Legal online casino gaming could come to Rhode Island as soon as 1 January 2024. This is thanks to the new law that will see the Ocean State becoming just the seventh US state to legalize online casino gaming after New Jersey, Michigan, Pennsylvania, Delaware, West Virginia and Connecticut.
It comes after the state governor Daniel McKee signed the necessary legislation into Rhode Island law earlier this month. The law will basically allow anyone over the age of 21 in Rhode Island to play table games online either through a computer or a mobile app. This is in contrast to the minimum age of 18 years for sports betting and online lottery gaming in the Ocean State.
However, there is a catch. This is because these must be pre-existing table games at the Bally’s Twin River Casino in Lincoln. Plus there was a further amendment made to the legal text that demanded that a live dealer be present during the table gaming sessions. Such a requirement mirrors one which is already in place at New Jersey online casinos, and Ballys will have to provide extra resources to educate young people about the dangers of problem gaming.
The legislation was brought forward by the Senate President Dominick Ruggerio and Representative Gregory Costantino. Ruggerio stated that the legislation would provide, ‘an added convenience to Rhode Islanders who like to play the existing table games offered at Twin River via their mobile devices.’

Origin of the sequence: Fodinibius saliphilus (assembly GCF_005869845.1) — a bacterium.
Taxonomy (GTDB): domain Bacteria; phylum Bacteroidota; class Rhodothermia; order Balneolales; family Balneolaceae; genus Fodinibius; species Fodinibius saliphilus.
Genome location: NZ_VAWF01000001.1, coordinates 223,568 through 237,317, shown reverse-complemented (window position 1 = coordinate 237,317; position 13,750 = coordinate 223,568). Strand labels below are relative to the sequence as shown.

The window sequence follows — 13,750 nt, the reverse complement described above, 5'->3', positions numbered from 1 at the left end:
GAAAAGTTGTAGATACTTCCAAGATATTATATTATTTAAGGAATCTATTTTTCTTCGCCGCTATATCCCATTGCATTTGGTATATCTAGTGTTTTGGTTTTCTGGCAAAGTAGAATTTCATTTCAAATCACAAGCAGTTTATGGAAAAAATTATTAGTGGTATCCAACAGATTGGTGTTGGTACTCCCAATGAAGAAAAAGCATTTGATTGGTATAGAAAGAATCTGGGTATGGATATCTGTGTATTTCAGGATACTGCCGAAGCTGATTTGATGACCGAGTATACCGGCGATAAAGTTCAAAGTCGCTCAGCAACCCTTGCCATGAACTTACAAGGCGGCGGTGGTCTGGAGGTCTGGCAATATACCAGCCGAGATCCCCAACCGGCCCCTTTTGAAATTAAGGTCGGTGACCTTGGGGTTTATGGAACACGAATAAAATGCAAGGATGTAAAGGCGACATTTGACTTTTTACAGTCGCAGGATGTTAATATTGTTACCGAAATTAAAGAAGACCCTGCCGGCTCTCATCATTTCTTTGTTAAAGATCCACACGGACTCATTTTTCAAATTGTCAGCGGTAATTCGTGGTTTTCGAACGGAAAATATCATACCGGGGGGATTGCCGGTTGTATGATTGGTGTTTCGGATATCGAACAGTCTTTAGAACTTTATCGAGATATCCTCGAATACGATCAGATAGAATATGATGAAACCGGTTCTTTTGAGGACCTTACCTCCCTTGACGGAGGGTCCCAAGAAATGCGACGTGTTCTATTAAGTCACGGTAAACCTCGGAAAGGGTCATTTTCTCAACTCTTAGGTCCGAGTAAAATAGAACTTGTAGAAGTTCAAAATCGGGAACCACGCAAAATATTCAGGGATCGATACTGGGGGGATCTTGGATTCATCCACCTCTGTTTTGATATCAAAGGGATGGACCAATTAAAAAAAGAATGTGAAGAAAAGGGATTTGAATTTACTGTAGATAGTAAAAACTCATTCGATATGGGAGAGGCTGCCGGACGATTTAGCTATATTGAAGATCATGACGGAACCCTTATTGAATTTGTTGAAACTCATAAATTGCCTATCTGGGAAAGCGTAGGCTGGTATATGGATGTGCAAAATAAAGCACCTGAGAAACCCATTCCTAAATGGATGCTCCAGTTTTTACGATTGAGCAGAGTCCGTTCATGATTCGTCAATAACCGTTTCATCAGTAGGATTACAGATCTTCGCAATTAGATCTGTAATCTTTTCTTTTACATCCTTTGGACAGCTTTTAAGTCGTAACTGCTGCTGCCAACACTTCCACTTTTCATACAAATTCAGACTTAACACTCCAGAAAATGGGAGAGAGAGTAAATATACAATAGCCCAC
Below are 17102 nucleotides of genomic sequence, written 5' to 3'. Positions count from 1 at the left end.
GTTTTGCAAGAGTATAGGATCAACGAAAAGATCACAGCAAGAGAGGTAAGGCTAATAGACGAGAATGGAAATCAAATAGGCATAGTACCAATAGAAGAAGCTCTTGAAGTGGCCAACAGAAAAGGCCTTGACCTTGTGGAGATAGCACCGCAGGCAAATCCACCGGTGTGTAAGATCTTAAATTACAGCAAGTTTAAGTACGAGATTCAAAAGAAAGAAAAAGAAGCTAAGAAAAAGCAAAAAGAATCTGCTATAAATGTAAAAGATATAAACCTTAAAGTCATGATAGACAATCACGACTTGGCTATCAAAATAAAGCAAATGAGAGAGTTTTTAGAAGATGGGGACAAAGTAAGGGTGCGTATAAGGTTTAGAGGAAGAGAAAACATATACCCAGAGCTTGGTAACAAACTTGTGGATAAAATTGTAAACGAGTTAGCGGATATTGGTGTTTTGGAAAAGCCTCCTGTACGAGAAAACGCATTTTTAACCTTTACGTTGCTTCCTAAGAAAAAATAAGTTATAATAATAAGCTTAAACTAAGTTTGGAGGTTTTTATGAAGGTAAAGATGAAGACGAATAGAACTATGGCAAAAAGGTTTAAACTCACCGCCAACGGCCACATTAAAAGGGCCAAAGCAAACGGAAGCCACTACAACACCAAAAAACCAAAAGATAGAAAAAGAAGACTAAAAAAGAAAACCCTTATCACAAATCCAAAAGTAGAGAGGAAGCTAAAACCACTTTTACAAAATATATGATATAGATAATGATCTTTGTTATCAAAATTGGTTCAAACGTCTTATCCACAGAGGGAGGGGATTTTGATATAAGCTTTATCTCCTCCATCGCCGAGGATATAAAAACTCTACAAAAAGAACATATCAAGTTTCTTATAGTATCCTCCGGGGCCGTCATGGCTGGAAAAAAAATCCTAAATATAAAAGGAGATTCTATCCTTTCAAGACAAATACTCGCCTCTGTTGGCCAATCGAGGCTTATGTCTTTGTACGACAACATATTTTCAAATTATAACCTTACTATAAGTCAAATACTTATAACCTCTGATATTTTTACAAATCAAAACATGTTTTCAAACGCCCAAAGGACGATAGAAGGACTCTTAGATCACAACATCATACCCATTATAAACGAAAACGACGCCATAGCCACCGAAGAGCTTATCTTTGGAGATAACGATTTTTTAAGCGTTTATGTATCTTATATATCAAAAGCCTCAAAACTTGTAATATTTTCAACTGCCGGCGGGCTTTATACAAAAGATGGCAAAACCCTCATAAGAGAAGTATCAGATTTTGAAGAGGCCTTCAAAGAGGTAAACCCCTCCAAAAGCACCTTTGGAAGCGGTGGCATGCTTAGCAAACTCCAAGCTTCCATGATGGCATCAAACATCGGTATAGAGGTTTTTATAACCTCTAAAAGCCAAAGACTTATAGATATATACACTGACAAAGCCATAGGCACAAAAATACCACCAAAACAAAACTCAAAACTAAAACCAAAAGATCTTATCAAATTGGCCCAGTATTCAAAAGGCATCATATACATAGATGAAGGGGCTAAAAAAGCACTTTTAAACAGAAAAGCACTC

He added that this will aid the Rhode Island casino to keep up with the competition in the regional gaming market and bring in additional revenue streams that provide funding for a variety of state programs. It is estimated that the move could bring in an extra $210 million in tax revenues over the next five years.
While the new legislation will be broadly welcomed, it is just a tentative step forwards compared to the online casino gaming possibilities enjoyed by rival states. Much of this is due to the relatively small size of Rhode Island that has a population of just one million. This is just enough to support Bally’s which currently has the monopoly on casino gaming in the Ocean State at its two physical casino outlets.
While Bally will hold onto its monopoly, the gambling industry in Rhode Island is already feeling the effects of a rollout of legal online gambling in the New England area. With legal sports betting going live in Massachusetts earlier this year, the Bay State is thought to be on its way to losing up to 10% of its gambling revenues to its larger neighboring state.
As such, it’s going to be interesting to see whether there are any further updates to the online casino gaming legislation in Rhode Island. The door is certainly open to an expansion into online slots, but whether Bally’s and the state legislators would give a green light to the move remains to be seen.
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